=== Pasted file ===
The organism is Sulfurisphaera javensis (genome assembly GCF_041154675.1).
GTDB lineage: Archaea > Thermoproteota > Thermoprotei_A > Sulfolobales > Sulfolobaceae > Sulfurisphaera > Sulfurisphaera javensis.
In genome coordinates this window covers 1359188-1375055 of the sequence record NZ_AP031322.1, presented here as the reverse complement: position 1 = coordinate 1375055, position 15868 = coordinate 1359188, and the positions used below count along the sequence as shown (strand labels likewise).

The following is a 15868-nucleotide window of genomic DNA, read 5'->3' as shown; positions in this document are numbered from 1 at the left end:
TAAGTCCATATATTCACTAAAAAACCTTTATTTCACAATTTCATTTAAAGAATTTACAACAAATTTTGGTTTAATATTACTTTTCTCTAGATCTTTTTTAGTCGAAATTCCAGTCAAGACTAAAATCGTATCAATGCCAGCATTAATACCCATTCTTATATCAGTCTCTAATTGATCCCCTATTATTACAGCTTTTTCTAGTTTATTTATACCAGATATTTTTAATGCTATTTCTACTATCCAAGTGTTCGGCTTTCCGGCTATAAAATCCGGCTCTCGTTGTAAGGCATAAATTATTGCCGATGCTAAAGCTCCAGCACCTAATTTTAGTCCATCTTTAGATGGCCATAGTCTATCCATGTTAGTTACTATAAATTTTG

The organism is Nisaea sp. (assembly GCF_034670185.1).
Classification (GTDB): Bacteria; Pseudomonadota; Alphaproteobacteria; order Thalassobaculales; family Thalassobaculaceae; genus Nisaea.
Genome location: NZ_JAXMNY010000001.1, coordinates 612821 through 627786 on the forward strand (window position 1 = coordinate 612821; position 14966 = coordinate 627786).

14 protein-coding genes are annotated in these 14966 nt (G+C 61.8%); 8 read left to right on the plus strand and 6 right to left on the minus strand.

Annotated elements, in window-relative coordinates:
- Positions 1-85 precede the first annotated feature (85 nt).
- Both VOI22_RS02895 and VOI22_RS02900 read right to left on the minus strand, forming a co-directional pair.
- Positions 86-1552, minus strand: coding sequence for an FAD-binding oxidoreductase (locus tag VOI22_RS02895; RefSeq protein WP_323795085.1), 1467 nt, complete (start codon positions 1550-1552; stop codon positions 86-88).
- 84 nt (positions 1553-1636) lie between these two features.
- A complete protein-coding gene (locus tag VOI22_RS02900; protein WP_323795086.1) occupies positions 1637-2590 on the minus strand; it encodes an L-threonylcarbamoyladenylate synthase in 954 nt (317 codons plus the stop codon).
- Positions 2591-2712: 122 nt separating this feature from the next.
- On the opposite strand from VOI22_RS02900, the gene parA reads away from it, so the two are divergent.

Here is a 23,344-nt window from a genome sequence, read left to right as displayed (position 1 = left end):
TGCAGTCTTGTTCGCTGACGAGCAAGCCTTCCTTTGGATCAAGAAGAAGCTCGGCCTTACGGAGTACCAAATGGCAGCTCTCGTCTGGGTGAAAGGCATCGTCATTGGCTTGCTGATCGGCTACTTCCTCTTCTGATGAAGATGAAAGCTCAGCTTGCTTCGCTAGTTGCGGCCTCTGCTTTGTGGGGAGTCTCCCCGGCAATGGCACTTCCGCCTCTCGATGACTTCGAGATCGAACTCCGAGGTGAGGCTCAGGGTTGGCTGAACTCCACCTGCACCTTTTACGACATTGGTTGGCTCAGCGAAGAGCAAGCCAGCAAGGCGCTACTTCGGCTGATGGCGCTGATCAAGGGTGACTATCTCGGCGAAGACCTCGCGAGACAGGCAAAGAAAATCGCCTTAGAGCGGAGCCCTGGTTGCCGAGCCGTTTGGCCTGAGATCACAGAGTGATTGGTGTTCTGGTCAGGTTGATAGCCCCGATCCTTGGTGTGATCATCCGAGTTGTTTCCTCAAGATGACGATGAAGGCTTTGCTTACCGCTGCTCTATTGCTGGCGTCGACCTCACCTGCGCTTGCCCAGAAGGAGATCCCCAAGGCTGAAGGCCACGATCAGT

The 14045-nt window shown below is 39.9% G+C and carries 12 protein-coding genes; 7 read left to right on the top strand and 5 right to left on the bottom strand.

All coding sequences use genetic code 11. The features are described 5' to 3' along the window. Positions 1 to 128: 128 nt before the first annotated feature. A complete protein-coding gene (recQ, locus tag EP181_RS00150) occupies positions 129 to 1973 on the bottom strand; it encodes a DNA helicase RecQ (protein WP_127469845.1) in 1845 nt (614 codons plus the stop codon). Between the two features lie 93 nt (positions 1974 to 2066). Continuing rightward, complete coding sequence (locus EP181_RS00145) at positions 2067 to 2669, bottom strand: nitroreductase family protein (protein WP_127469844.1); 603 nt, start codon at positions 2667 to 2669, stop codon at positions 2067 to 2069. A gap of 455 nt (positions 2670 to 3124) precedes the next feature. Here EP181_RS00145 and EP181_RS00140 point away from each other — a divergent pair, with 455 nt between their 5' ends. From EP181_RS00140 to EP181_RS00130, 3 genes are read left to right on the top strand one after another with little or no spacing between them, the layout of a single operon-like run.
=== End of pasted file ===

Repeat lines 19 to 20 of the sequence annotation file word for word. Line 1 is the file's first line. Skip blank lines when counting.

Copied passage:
TGCAGTCTTGTTCGCTGACGAGCAAGCCTTCCTTTGGATCAAGAAGAAGCTCGGCCTTACGGAGTACCAAATGGCAGCTCTCGTCTGGGTGAAAGGCATCGTCATTGGCTTGCTGATCGGCTACTTCCTCTTCTGATGAAGATGAAAGCTCAGCTTGCTTCGCTAGTTGCGGCCTCTGCTTTGTGGGGAGTCTCCCCGGCAATGGCACTTCCGCCTCTCGATGACTTCGAGATCGAACTCCGAGGTGAGGCTCAGGGTTGGCTGAACTCCACCTGCACCTTTTACGACATTGGTTGGCTCAGCGAAGAGCAAGCCAGCAAGGCGCTACTTCGGCTGATGGCGCTGATCAAGGGTGACTATCTCGGCGAAGACCTCGCGAGACAGGCAAAGAAAATCGCCTTAGAGCGGAGCCCTGGTTGCCGAGCCGTTTGGCCTGAGATCACAGAGTGATTGGTGTTCTGGTCAGGTTGATAGCCCCGATCCTTGGTGTGATCATCCGAGTTGTTTCCTCAAGATGACGATGAAGGCTTTGCTTACCGCTGCTCTATTGCTGGCGTCGACCTCACCTGCGCTTGCCCAGAAGGAGATCCCCAAGGCTGAAGGCCACGATCAGT

The 14045-nt window shown below is 39.9% G+C and carries 12 protein-coding genes; 7 read left to right on the top strand and 5 right to left on the bottom strand.